Mountain State to appeal its loss of accreditation

CHARLESTON (AP) — Mountain State University officials said Tuesday afternoon they will appeal a regional body’s decision to withdraw the school’s general accreditation.

The Higher Learning Commission posted a public notice of its decision online earlier in the day, saying the private Beckley-based school does not meet its criteria for leadership, resources, planning and oversight.

Within hours, Mountain State Board of Trustees Chairman Jerry Ice said an appeal is in the best interests of the students, faculty and staff.

“We are also weighing all options to preserve and protect MSU,” he said. “We will provide updates on a regular basis as decisions are made.”

Interim President Richard Sours said he was disappointed and surprised by the commission’s decision.

“We do not believe the action was warranted,” he said, “particularly in the context of the far-reaching and comprehensive changes that have taken place at Mountain State University over the past 12 months.”

The June 28 decision by the commission’s Board of Trustees is effective Aug. 27. The school has until July 27 to formally appeal.

It would keep its accreditation during the appeal process, which would take 10 to 16 weeks.

Commission board members concluded that Mountain State “has not conducted itself with the integrity expected of an accredited institution with regard to ensuring that its students have accurate and timely information about the status of their academic programs and consistent quality across all academic programs,” the notice said.

The commission cited failures by administrators to correct problems with the school’s nursing program that led to its loss of accreditation from state and national nursing accrediting bodies. It also said Mountain State has had a culture that focused on high enrollment growth instead of program quality and oversight.

Mountain State is a private, nonprofit university founded in 1933 as Beckley College.

In January, Mountain State’s board fired former President Charles H. Polk after the accreditation issues arose. Sours was named interim president in March. Since then, the university has implemented a new administrative structure and worked to improve its oversight.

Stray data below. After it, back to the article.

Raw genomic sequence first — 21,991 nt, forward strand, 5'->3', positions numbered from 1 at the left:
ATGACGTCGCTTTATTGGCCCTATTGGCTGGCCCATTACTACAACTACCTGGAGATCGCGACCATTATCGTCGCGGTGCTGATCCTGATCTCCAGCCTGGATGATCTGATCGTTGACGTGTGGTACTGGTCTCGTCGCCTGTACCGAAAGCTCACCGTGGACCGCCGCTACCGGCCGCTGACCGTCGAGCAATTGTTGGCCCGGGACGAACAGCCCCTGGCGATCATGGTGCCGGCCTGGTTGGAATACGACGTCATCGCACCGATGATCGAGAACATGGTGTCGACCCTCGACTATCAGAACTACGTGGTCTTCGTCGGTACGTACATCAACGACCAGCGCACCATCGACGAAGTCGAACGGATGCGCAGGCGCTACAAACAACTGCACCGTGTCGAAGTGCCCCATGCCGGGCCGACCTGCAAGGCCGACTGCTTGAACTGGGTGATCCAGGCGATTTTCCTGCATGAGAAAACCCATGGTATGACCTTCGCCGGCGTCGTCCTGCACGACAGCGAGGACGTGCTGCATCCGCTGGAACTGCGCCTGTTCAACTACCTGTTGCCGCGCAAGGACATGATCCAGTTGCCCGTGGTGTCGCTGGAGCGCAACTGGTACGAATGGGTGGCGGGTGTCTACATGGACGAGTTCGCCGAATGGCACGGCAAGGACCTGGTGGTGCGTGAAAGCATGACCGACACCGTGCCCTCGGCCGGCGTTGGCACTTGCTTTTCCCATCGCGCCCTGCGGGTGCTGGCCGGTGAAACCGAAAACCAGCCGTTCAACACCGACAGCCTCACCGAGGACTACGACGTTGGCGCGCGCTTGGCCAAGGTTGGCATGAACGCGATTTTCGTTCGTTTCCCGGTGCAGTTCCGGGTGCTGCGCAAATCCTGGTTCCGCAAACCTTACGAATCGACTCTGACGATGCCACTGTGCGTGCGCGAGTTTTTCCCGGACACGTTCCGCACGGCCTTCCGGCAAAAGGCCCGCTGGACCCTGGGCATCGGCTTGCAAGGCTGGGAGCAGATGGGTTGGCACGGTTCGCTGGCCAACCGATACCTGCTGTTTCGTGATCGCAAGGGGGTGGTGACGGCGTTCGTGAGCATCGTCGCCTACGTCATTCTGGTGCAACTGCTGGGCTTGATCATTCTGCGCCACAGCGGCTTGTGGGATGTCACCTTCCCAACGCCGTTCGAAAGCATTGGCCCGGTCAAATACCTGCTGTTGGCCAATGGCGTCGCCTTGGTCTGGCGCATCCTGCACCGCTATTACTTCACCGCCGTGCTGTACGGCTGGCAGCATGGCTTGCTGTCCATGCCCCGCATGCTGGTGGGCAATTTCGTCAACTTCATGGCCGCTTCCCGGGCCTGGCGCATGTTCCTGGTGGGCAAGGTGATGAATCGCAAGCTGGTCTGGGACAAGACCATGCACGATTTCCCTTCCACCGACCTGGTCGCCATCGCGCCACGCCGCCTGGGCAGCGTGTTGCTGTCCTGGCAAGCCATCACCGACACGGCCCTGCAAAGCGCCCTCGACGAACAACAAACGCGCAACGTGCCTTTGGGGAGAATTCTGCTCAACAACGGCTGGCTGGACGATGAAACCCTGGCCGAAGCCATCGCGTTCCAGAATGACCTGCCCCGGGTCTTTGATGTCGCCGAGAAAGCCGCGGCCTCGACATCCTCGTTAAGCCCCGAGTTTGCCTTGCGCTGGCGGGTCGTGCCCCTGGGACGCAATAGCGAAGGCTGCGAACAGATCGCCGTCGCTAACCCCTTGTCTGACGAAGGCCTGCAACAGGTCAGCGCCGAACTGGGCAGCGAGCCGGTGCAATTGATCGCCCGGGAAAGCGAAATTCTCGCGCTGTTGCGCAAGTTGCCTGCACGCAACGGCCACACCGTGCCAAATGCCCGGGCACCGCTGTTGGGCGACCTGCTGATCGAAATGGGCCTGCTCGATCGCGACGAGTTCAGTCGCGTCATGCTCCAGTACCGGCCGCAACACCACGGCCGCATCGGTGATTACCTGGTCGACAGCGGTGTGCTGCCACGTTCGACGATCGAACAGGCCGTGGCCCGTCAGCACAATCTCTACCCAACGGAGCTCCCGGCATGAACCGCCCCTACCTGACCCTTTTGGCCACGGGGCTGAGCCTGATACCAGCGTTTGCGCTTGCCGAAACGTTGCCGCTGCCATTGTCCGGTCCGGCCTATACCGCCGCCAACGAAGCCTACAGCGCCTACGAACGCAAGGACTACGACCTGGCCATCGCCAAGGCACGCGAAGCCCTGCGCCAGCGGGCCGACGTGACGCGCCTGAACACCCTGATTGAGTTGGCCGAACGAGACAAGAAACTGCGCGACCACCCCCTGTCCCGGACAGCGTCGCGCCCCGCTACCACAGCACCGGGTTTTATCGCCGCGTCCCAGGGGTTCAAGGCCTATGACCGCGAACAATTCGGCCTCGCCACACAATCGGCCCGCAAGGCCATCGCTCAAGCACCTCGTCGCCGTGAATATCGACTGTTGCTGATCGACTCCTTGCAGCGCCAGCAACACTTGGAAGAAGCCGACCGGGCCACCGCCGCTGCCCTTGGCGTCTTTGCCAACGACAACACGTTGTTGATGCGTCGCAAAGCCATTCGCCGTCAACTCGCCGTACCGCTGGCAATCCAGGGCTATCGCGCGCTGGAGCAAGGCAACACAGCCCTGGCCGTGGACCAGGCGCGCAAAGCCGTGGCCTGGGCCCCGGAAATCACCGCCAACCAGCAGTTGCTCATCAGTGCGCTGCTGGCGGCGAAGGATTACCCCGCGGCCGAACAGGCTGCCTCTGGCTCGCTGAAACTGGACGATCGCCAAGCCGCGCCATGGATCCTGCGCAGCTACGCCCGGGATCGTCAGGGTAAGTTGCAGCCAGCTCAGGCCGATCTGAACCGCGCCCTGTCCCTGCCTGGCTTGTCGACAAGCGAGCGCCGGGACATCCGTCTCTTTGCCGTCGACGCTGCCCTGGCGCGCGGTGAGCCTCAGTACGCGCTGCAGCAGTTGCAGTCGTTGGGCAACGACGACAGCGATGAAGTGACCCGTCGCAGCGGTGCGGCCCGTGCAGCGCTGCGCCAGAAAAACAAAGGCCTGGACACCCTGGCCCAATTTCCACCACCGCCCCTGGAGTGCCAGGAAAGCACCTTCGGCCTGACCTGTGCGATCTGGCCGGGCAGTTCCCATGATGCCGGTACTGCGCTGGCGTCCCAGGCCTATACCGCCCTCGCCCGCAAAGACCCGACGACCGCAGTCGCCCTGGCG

The commission launched a review of Mountain State after it was notified of the nursing program’s accreditation issues. It said Mountain State has not demonstrated that it has corrected leadership and other problems that prompted the accrediting body to put the school on a “show-cause” status last year.

“The University has a long history of control of the University by a small group of administrators, including and surrounding the former president, lack of shared governance, and lack of oversight by the University’s Board of Trustees of serious problems at the University,” the commission said.

Mountain State has replaced some administrators. However, most of those who were responsible for overseeing the school’s quality before and during the nursing program’s loss of accreditation are still in their positions.

Other problems cited by the commission include a failure to realistically plan to meet future challenges and inadequate financial and human resources to fulfill the university’s mission.

The West Virginia Higher Education Policy Commission, meanwhile, urged current and prospective students “to examine educational opportunities available in their respective areas.”

It will hold advising fairs Thursday and Friday at the Erma Byrd Higher Education Center in Beaver, and in Martinsburg July 16-17 at Blue Ridge Community and Technical College.

The commission said students receiving state financial aid such as PROMISE Scholarships can call 1-877-987-7664 for information about continued eligibility or visit www.cfwv.com .

The commission said it has been monitoring the situation at Mountain State but lacked the legal authority to intervene.

Gov. Earl Ray Tomblin said his top priority is the students, and he’ll work with the policy commission “to make this transition as smooth as possible.”

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